Muhammad Sahimi

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Muhammad Sahimi (born 22 January 1954) is a Professor of Chemical Engineering and Materials Science, and holds the NIOC Chair in petroleum engineering at the University of Southern California (USC) in Los Angeles.[1] He is also active in journalism, writing frequently on Iranian politics.

Career[edit]

Sahimi received his B.S. degree in Chemical Engineering from the University of Tehran in 1977. After briefly working for the National Iranian Oil Company (NIOC), he received a scholarship from the Atomic Energy Organization of Iran and travelled to the USA in 1978[2] (where he has since remained), completing his PhD at the University of Minnesota in 1984. He then moved to the University of Southern California, becoming Chairman of his department from 1999–2005. Since then he has held the NIOC Chair, which was formerly known as the "Shah Chair", having been endowed by Shah Reza Pahlavi.[citation needed] He has also been a visiting professor in Australia and Europe, and a consultant to many industrial corporations.[3]

Political views[edit]

Since 2003, Sahimi has written many articles on the subject of Iranian politics (particularly the Iranian nuclear programme) for websites such as Payvand, Antiwar.com[4] and the Huffington Post.[5] He has been a regular columnist for Tehran Bureau since 2008,[6] and has written occasional pieces for the Los Angeles Times,[7] the New York Times,[8] the Wall Street Journal[9] the Harvard International Review[10] and The Progressive.[11]

Sahimi writes in broad support of moderate and reformist elements of Iranian politics,[12] considering himself a member of the Iranian Green Movement and often reprinting statements of prominent Greens.[13][14] He holds the view that Iran's disputed 2009 election was fraudulent.[15]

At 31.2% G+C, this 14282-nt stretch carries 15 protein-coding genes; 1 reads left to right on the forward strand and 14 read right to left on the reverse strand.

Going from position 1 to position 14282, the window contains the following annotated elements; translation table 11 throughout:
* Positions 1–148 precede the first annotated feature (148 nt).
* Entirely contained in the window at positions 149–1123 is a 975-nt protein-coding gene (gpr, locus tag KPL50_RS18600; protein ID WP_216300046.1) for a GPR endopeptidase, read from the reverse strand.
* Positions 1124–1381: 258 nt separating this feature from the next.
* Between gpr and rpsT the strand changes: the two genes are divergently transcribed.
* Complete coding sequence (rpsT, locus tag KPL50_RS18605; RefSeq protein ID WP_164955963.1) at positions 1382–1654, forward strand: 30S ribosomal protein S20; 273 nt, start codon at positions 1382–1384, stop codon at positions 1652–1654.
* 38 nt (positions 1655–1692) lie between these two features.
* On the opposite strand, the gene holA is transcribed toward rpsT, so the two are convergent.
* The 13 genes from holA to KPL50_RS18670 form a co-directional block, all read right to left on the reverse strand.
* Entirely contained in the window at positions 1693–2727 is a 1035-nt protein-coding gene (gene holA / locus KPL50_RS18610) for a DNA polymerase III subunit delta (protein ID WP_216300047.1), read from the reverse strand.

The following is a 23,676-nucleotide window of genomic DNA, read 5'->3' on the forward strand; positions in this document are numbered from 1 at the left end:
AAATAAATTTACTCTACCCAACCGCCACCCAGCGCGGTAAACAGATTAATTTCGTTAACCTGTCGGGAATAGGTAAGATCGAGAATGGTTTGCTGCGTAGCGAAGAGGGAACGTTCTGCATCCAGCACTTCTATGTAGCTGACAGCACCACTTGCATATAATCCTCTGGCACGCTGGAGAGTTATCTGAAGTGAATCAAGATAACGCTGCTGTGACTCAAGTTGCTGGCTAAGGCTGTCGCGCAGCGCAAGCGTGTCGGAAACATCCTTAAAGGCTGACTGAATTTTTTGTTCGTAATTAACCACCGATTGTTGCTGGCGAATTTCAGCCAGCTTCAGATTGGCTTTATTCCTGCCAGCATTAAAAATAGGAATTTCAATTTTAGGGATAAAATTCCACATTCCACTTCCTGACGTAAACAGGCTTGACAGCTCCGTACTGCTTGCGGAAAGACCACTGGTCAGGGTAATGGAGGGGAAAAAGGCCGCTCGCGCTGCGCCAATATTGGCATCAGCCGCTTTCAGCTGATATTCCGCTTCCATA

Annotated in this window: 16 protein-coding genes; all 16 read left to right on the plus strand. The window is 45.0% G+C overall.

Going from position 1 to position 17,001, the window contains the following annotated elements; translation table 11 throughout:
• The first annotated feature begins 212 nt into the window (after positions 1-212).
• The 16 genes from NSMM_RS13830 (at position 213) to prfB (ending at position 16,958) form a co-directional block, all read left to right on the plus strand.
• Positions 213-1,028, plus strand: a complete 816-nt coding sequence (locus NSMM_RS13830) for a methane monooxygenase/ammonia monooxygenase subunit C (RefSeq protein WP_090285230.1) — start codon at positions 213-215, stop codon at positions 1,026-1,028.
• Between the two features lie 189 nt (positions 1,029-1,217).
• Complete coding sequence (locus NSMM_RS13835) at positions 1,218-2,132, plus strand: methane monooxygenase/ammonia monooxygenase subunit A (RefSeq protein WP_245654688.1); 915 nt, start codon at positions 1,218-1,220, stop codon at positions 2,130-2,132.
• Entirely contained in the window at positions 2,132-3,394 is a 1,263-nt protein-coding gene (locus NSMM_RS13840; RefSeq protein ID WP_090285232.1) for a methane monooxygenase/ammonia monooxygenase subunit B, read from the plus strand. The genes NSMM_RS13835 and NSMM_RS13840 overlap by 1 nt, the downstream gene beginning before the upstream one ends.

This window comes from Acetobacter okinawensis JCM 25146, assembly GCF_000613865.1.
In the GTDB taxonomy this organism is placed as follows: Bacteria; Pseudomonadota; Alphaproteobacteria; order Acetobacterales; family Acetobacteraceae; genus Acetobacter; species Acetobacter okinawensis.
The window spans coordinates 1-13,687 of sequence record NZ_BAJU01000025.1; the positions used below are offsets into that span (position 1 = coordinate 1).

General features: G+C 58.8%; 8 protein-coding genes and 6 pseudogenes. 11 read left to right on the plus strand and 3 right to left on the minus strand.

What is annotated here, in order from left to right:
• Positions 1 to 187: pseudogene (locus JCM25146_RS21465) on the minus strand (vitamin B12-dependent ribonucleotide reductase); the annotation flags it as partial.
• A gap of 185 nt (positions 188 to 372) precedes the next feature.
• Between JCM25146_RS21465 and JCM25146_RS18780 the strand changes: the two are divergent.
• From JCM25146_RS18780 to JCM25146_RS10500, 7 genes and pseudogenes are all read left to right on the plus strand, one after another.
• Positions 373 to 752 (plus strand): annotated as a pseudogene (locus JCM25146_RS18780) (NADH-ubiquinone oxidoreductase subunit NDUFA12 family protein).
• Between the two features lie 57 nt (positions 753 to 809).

He has on many occasions defended Iran's nuclear program as being peaceful, and the actions of Iran as being essentially legal and justifiable (originally in a seven-part series at Payvand entitled Iran's Nuclear Program).[16][17][18][19][20][21][22] In the process, he has frequently levelled criticism against other writers on the subject, accusing Con Coughlin (of the UK Daily Telegraph) of knowingly spreading lies and disinformation,[23] and David Albright of exceptional bias.[24] (Albright responded to the criticism in a program on antiwar.com radio).[citation needed] He has also criticized two former Deputy Directors-General of the IAEA, Olli Heinonen and Pierre Goldschmidt, citing unnamed sources to accuse Heinonen of breaking the IAEA protocols by leaking confidential information (to David Albright) and of spreading unconfirmed claims about the contents of a laptop that was supposedly stolen from Iran and given to Western intelligence agencies, as part of a "crusade against Iran."[24] He also accused Goldschmidt of having a "personal agenda"[25] about Iran's nuclear program, whilst also disputing his assessment that Iran has violated the NPT.

In his writings on Iran's nuclear program Sahimi has also expressed the view that the United Nation's Security Council sanction resolutions against Iran are illegal.[26] Because of his strong support for the Islamic Republic of Iran's nuclear program and the similarity of his arguments to those used by the Iranian government in its IAEA submissions,[27] he has been accused of being close to the government in Tehran. Sahimi has denied these accusations, but has stated that his articles have been used without his knowledge by members of the Iranian political establishment including Ayatollah Rafsanjani.[28]

Books[edit]

  1. Applications of Percolation Theory (1994)[29]
  2. Flow and Transport in Porous Media and Fractured Rock (1995); second edition (2011).[30]
  3. Heterogeneous Materials I, Linear Transport and Optical Properties (2003)[31]
  4. Heterogeneous Materials II, Nonlinear and Breakdown Properties and Atomistic Modeling (2003)[32]

Notes[edit]

  1. ^ "Mork Family Department of Chemical Engineering and Materials Science: Muhammad Sahimi". Chems.usc.edu. Retrieved 21 October 2011.